With mandatory water restrictions on the horizon this summer, the La Verne City Council this week adopted a resolution and an ordinance calling for voluntary water reduction in the city.
“We’ve gone through this before and we’ve learned to use water wisely,” La Verne City Manager Martin R. Lomeli said.
The Metropolitan Water District, which controls the water from Ventura County to Mexico, informed Jeanette A. Vagnozzi, administrative supervisor of public works, that water restrictions will be in effect this summer.
Vagnozzi presented this information during Monday’s semi-monthly council meeting.
“When Metropolitan imposes water restrictions, we want to be ready,” Vagnozzi said.
Ordinance No. 1009, which the council approved unanimously, imposes 10 percent voluntary water restrictions on La Verne residents and public places, such as parks.
Restrictions will be imposed on “passive” parks, those that do not contain active sports facilities.
Public spaces like Bonita High School’s field, with “active sports fields” will remain free from water restrictions.
Households will receive restrictions according to their size.
If mandatory water restrictions are in place this summer, then families will pay a fine if they exceed their water allotment.
“The wave is just beginning and you’ll be aware of that,” Lomeli said. He said city property will be noticeably affected by these restrictions.
“You’ll see brown medians,” Lomeli said.
Resolution No. 09-17 which also was passed by the council, declares phase one of an emergency water shortage.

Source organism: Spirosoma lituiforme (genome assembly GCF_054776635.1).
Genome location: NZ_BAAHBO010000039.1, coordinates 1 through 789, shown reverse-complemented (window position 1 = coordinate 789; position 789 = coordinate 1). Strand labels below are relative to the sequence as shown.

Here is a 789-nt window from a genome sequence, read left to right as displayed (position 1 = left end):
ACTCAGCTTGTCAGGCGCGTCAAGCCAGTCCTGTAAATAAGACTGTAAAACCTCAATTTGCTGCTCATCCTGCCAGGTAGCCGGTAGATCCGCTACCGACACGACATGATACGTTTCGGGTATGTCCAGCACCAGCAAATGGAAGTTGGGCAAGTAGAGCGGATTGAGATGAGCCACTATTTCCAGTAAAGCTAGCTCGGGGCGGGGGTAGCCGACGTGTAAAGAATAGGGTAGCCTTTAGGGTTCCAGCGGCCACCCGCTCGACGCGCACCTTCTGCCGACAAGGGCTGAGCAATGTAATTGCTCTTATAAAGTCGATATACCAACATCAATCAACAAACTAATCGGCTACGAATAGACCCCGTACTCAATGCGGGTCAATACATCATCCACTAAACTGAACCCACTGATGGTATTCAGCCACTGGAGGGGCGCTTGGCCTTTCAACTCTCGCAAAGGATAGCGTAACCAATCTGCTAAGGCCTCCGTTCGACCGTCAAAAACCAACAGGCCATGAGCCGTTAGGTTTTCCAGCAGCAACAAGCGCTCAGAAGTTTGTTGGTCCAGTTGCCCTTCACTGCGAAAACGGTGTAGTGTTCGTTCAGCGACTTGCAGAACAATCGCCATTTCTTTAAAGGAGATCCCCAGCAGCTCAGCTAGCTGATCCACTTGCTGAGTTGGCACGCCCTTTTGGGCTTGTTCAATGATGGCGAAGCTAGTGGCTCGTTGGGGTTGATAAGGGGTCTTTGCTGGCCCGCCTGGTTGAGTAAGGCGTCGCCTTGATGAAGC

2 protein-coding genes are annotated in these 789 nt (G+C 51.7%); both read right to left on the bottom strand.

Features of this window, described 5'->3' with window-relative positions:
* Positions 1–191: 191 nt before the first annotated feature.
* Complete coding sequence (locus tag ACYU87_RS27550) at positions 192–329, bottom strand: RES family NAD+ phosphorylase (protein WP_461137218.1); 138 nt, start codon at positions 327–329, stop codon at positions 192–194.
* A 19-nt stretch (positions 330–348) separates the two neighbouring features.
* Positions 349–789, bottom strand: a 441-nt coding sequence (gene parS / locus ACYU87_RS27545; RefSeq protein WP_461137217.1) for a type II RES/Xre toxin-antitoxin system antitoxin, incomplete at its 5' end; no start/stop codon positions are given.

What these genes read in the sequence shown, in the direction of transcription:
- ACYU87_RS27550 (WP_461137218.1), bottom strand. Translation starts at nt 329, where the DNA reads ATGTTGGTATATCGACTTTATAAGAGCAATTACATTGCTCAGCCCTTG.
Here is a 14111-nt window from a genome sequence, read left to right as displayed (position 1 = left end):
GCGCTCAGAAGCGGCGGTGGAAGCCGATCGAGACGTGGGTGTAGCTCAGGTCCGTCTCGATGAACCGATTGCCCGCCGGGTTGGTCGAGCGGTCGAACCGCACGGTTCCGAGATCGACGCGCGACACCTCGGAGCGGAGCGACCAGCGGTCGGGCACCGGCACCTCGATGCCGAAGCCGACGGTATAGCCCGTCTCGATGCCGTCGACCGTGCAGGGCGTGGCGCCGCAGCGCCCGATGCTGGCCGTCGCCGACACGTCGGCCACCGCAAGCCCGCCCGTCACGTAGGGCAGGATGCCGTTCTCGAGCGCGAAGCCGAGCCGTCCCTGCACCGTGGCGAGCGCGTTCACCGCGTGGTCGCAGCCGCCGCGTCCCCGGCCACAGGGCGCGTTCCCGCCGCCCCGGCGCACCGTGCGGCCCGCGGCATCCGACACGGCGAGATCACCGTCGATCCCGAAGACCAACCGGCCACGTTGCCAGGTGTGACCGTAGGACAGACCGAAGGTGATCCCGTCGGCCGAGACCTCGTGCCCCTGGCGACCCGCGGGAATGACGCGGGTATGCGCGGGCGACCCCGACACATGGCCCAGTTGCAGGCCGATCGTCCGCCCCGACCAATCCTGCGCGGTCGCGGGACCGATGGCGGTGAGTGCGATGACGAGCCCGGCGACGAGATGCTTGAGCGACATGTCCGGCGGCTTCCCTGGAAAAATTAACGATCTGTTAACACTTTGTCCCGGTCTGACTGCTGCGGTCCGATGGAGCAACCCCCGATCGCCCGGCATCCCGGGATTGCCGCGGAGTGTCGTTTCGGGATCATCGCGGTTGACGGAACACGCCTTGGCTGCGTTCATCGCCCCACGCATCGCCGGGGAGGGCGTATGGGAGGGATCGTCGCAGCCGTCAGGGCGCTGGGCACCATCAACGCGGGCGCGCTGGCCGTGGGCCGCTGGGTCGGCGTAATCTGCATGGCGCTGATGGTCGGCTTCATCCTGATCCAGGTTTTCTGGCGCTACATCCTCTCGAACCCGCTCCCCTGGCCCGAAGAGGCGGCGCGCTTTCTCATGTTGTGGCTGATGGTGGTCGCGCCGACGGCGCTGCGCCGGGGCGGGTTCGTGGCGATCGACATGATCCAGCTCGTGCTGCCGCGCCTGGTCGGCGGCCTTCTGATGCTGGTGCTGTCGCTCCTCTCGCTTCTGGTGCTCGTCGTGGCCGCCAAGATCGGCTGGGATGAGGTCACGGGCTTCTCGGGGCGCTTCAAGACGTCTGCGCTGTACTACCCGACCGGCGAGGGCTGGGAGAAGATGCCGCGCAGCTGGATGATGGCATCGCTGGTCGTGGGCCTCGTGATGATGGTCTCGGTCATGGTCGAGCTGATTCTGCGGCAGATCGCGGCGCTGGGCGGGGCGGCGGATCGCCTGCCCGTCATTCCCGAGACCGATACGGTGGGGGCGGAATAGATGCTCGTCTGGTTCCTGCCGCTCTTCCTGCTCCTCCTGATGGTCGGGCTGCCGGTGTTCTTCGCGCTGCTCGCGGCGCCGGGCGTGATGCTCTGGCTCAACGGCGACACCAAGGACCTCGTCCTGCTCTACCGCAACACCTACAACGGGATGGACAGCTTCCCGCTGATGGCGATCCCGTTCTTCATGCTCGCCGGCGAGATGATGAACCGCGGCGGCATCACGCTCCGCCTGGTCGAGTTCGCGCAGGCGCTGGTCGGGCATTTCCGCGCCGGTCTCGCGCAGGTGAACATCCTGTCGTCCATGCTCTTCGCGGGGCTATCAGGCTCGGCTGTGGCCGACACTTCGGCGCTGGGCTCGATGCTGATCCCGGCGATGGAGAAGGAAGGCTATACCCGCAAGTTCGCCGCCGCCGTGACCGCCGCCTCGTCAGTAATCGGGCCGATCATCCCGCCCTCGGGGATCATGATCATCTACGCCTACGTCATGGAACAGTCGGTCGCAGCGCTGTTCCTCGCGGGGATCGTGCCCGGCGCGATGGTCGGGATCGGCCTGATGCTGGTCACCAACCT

While proposing the ordinance and resolution, Vagnozzi said incentives and education would be offered to the public regarding these water restrictions.
“It’s important to provide workshops or some type of public information regarding water reduction,” said Council Member Donna Nasmyth.
Lomeli said the community has responded well to water restrictions in the past.
“As a community we have conserved our fair share,” Lomeli said. “The last time we went through this we had a very positive reaction.”
Lomeli replaced his own front lawn with synthetic turf.
These restrictions will be noticeable in more than just brown lawns, though.
According to Lomeli, restaurants will stop serving water to customers unless they request it.
According to the Water Education Water Awareness Committee, the city of La Verne became one of the original charter signatories of the 1991 Memorandum of Understanding Regarding Urban Water Conservation Best Management Practices.
This document established the California Urban Water Conservation Council as well as the initial list of conservation Best Management Practices.
Today, La Verne shapes water conservation efforts around these practices.
La Verne has an aggressive maintenance program to replace old or damaged water supply lines and meters.
According to this committee, La Verne implemented to improve water efficiency in institutionalized settings like schools, restaurants and retirement homes.Under this program, efficient equipment like toilets, washers and spray nozzles were installed.
Megan Sebestyen can be reached at firstname.lastname@example.org.